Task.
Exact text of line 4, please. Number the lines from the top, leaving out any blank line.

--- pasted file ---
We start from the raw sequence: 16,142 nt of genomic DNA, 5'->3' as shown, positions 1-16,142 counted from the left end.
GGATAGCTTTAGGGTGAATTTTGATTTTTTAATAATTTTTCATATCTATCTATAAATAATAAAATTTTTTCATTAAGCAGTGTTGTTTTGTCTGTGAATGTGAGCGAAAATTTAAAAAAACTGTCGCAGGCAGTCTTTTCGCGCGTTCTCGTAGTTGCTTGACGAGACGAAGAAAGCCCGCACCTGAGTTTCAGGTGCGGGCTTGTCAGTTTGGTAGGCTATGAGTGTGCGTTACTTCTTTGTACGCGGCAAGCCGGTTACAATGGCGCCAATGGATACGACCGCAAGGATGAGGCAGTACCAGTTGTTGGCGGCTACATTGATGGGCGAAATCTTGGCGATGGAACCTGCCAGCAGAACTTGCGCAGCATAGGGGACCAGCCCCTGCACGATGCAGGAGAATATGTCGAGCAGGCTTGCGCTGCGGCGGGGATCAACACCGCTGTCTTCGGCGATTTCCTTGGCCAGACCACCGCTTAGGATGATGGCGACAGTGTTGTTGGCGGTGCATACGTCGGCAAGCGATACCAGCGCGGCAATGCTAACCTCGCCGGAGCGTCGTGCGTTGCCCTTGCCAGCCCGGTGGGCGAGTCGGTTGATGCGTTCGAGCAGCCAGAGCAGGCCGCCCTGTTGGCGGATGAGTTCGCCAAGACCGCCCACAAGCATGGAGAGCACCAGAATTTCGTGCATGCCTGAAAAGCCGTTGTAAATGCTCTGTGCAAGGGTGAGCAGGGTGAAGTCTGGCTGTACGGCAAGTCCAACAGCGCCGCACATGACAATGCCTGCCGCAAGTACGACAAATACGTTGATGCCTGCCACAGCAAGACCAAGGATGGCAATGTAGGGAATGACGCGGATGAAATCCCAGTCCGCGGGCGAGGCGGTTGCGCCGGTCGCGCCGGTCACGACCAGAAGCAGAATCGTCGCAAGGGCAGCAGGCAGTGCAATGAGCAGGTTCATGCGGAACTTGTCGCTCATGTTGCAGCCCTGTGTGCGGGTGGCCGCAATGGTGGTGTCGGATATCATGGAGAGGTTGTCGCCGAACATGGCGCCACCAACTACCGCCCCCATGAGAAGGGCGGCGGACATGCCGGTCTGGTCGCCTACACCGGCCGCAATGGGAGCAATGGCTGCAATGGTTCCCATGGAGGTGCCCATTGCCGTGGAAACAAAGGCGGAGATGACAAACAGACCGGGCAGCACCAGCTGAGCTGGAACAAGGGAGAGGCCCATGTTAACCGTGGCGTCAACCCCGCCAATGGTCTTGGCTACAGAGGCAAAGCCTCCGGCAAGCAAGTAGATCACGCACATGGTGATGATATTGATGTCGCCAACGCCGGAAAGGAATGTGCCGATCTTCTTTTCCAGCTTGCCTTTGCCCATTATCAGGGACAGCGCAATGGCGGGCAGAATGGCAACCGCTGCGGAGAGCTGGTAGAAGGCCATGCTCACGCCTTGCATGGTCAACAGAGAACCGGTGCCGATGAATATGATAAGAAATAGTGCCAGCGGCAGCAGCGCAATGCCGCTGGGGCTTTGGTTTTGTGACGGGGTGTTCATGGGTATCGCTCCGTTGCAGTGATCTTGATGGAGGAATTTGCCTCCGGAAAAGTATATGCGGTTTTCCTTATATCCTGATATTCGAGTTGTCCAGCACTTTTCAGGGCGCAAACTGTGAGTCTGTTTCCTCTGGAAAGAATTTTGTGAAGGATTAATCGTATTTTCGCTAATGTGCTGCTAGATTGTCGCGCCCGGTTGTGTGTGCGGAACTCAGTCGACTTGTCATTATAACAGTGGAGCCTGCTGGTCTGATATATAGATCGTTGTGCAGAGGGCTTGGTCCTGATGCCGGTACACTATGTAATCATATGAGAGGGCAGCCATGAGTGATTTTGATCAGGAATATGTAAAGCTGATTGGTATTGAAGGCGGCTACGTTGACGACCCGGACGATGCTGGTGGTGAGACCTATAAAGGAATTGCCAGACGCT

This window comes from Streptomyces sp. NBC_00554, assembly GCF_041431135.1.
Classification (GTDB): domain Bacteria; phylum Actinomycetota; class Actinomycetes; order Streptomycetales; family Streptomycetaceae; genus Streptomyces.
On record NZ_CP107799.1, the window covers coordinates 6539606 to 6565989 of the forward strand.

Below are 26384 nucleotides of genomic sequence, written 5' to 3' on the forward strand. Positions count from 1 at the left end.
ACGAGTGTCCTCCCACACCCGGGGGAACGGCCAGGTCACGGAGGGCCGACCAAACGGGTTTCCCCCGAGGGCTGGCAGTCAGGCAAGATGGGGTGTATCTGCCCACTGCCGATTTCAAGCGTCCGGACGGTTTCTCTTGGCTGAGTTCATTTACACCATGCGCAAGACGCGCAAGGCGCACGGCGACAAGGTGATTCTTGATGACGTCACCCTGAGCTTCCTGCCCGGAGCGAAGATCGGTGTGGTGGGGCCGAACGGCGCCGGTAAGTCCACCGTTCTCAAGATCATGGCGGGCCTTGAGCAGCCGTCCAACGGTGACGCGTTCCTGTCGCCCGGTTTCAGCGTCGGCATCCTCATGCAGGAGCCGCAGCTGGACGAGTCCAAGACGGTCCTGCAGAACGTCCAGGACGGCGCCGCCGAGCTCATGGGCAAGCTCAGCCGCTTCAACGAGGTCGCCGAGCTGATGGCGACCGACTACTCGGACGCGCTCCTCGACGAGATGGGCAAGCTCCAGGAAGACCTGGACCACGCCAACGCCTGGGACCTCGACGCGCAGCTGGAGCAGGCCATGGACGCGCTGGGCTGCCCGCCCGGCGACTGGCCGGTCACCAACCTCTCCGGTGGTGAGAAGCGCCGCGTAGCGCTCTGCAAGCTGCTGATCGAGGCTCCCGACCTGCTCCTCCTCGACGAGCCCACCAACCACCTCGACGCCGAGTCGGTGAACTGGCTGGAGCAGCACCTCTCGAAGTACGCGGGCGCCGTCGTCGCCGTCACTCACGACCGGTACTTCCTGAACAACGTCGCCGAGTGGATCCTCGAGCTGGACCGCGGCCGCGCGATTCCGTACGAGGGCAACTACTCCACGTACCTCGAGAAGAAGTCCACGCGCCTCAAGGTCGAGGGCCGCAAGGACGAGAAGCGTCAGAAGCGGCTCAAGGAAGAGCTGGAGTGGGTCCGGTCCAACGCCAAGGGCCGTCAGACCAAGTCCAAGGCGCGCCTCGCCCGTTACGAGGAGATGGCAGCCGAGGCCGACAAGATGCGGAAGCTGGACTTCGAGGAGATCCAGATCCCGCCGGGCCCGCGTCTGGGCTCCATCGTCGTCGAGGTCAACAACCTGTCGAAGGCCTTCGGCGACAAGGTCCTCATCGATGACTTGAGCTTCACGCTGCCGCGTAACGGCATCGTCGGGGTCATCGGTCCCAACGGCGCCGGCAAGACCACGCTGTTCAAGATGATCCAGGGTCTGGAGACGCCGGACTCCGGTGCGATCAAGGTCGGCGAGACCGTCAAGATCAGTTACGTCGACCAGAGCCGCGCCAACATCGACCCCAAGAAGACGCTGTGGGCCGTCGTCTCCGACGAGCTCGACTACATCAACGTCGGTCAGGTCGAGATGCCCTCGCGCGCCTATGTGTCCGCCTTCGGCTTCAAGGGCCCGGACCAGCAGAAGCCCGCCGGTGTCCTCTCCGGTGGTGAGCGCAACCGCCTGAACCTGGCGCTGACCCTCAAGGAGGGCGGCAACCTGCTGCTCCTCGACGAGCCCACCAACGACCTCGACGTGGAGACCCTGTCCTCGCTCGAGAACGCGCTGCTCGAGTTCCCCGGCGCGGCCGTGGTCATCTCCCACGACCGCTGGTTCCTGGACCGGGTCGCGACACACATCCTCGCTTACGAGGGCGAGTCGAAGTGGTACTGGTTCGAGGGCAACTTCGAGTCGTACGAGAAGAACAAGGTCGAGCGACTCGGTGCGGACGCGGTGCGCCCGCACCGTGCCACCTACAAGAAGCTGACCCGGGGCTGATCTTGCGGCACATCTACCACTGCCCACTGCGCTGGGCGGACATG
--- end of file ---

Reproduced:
Classification (GTDB): domain Bacteria; phylum Actinomycetota; class Actinomycetes; order Streptomycetales; family Streptomycetaceae; genus Streptomyces.